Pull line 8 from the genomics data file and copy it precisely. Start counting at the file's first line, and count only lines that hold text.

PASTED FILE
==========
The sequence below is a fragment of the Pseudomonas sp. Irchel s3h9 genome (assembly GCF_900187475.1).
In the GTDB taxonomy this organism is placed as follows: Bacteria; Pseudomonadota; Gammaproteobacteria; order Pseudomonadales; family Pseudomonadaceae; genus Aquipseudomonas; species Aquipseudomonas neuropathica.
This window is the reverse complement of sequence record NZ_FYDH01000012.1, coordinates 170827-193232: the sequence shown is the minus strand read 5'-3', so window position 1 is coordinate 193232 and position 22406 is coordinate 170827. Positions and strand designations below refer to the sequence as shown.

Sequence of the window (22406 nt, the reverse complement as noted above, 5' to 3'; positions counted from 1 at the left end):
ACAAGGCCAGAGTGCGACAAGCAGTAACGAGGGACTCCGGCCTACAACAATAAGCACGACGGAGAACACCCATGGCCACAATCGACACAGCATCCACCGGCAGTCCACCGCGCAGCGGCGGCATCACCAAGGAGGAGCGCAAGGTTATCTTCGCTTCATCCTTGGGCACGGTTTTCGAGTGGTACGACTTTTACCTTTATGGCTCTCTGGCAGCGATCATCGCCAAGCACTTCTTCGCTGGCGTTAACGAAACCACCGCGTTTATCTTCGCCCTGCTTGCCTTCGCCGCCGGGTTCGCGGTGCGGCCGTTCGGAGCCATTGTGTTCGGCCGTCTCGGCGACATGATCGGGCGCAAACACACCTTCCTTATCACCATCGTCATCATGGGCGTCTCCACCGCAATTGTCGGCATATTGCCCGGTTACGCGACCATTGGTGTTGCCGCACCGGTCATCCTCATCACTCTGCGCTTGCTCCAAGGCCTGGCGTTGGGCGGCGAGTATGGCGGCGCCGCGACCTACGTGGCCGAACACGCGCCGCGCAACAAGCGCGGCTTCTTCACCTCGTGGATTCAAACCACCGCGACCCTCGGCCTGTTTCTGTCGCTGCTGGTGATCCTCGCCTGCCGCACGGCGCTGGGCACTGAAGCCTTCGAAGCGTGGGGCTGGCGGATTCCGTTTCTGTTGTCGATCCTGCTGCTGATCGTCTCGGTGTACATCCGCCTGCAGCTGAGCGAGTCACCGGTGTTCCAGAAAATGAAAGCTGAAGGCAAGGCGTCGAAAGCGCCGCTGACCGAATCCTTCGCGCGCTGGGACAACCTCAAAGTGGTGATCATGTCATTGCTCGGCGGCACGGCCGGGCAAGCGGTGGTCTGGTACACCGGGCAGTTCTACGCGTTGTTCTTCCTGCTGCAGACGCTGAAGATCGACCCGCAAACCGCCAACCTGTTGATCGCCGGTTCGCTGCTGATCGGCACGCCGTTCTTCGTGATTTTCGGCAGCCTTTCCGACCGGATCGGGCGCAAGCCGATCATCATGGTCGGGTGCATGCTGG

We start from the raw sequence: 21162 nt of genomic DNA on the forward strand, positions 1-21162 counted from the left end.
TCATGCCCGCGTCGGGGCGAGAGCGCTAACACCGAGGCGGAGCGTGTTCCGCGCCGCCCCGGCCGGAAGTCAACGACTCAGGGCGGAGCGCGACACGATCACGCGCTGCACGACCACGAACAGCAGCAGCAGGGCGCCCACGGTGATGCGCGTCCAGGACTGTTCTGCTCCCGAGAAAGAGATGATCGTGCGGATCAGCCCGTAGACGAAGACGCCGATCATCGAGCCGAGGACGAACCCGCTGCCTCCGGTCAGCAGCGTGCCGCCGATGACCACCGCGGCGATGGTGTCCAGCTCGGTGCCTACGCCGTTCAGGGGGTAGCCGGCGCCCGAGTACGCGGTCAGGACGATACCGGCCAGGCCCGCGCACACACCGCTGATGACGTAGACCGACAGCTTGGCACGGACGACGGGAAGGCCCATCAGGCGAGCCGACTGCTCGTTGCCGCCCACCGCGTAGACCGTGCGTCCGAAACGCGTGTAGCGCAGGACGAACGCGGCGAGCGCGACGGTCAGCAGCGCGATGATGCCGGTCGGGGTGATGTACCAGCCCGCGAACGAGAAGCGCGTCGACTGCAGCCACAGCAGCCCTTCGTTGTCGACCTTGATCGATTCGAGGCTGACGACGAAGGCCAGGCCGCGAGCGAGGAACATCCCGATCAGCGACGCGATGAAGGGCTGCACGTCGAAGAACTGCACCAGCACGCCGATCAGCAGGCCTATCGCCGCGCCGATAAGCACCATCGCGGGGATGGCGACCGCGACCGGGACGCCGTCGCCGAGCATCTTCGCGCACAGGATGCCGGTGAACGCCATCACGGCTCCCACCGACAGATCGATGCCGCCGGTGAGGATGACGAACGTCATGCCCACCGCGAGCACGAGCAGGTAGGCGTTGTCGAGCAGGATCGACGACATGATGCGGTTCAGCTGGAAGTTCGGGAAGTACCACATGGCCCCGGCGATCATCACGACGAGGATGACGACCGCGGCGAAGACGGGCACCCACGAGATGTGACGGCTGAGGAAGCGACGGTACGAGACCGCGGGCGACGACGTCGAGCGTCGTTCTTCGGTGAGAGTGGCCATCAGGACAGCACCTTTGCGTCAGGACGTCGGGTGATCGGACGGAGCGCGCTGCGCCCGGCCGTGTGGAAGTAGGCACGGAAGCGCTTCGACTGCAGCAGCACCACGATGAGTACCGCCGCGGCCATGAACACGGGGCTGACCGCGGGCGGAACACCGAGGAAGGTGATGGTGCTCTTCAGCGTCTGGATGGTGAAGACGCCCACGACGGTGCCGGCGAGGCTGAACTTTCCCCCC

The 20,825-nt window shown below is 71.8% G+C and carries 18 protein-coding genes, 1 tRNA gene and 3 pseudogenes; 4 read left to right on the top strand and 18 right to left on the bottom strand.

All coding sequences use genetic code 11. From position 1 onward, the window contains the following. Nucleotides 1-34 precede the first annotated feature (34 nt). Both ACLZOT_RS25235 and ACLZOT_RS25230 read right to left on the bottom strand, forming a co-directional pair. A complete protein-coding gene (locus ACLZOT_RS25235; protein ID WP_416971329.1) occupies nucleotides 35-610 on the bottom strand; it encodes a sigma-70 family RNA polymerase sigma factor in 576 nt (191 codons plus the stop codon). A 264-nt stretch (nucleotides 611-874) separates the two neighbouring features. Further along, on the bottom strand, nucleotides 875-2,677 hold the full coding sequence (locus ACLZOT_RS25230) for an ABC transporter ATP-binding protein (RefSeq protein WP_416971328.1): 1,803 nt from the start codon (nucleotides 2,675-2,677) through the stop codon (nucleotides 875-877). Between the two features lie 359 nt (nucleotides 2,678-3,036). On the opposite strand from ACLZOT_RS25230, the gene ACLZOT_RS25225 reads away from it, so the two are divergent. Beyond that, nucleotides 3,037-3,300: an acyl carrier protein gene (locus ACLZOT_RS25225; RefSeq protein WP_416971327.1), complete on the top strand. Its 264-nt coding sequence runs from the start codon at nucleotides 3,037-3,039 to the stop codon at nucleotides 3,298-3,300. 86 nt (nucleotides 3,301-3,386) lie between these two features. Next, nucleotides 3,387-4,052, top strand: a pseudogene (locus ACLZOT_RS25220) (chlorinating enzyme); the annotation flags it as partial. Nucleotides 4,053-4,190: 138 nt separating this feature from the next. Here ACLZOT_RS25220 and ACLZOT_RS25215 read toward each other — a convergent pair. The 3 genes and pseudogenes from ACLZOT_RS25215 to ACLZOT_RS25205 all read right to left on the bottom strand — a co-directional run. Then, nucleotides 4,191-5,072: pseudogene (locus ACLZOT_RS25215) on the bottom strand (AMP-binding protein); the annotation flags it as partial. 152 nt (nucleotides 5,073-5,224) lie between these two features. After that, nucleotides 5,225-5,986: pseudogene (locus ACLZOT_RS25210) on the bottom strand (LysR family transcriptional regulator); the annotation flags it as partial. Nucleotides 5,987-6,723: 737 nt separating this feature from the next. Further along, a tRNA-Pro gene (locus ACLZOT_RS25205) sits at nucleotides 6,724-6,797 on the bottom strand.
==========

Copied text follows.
The 20,825-nt window shown below is 71.8% G+C and carries 18 protein-coding genes, 1 tRNA gene and 3 pseudogenes; 4 read left to right on the top strand and 18 right to left on the bottom strand.